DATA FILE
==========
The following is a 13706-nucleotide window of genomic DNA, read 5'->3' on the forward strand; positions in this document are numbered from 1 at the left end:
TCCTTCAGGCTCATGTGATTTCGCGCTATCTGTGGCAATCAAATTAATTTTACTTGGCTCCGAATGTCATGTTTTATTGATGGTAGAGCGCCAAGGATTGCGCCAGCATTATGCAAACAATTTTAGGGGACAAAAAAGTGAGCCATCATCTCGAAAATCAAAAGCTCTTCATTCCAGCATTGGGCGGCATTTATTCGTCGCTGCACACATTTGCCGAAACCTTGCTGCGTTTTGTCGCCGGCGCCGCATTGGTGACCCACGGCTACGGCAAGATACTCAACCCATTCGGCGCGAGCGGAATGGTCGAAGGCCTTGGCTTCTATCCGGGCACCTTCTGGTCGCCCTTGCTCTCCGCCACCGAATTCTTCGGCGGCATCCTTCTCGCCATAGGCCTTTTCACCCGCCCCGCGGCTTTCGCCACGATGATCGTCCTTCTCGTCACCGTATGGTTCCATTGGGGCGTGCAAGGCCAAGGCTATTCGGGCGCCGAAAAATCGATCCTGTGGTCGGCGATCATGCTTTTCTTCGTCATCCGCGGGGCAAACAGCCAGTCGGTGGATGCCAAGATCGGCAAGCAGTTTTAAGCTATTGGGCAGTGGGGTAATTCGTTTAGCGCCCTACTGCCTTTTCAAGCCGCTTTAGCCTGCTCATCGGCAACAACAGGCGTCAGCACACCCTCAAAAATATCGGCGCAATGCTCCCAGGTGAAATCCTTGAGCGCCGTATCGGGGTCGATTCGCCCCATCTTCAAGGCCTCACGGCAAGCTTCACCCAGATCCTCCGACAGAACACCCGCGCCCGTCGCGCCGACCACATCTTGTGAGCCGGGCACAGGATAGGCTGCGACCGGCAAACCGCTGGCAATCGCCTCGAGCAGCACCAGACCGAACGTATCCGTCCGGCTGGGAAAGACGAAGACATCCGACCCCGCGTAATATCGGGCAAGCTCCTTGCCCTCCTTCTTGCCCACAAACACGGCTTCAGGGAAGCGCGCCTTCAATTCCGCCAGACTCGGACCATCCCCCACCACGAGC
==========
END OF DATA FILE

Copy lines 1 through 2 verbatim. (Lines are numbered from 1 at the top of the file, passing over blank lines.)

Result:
The following is a 13706-nucleotide window of genomic DNA, read 5'->3' on the forward strand; positions in this document are numbered from 1 at the left end:
TCCTTCAGGCTCATGTGATTTCGCGCTATCTGTGGCAATCAAATTAATTTTACTTGGCTCCGAATGTCATGTTTTATTGATGGTAGAGCGCCAAGGATTGCGCCAGCATTATGCAAACAATTTTAGGGGACAAAAAAGTGAGCCATCATCTCGAAAATCAAAAGCTCTTCATTCCAGCATTGGGCGGCATTTATTCGTCGCTGCACACATTTGCCGAAACCTTGCTGCGTTTTGTCGCCGGCGCCGCATTGGTGACCCACGGCTACGGCAAGATACTCAACCCATTCGGCGCGAGCGGAATGGTCGAAGGCCTTGGCTTCTATCCGGGCACCTTCTGGTCGCCCTTGCTCTCCGCCACCGAATTCTTCGGCGGCATCCTTCTCGCCATAGGCCTTTTCACCCGCCCCGCGGCTTTCGCCACGATGATCGTCCTTCTCGTCACCGTATGGTTCCATTGGGGCGTGCAAGGCCAAGGCTATTCGGGCGCCGAAAAATCGATCCTGTGGTCGGCGATCATGCTTTTCTTCGTCATCCGCGGGGCAAACAGCCAGTCGGTGGATGCCAAGATCGGCAAGCAGTTTTAAGCTATTGGGCAGTGGGGTAATTCGTTTAGCGCCCTACTGCCTTTTCAAGCCGCTTTAGCCTGCTCATCGGCAACAACAGGCGTCAGCACACCCTCAAAAATATCGGCGCAATGCTCCCAGGTGAAATCCTTGAGCGCCGTATCGGGGTCGATTCGCCCCATCTTCAAGGCCTCACGGCAAGCTTCACCCAGATCCTCCGACAGAACACCCGCGCCCGTCGCGCCGACCACATCTTGTGAGCCGGGCACAGGATAGGCTGCGACCGGCAAACCGCTGGCAATCGCCTCGAGCAGCACCAGACCGAACGTATCCGTCCGGCTGGGAAAGACGAAGACATCCGACCCCGCGTAATATCGGGCAAGCTCCTTGCCCTCCTTCTTGCCCACAAACACGGCTTCAGGGAAGCGCGCCTTCAATTCCGCCAGACTCGGACCATCCCCCACCACGAGC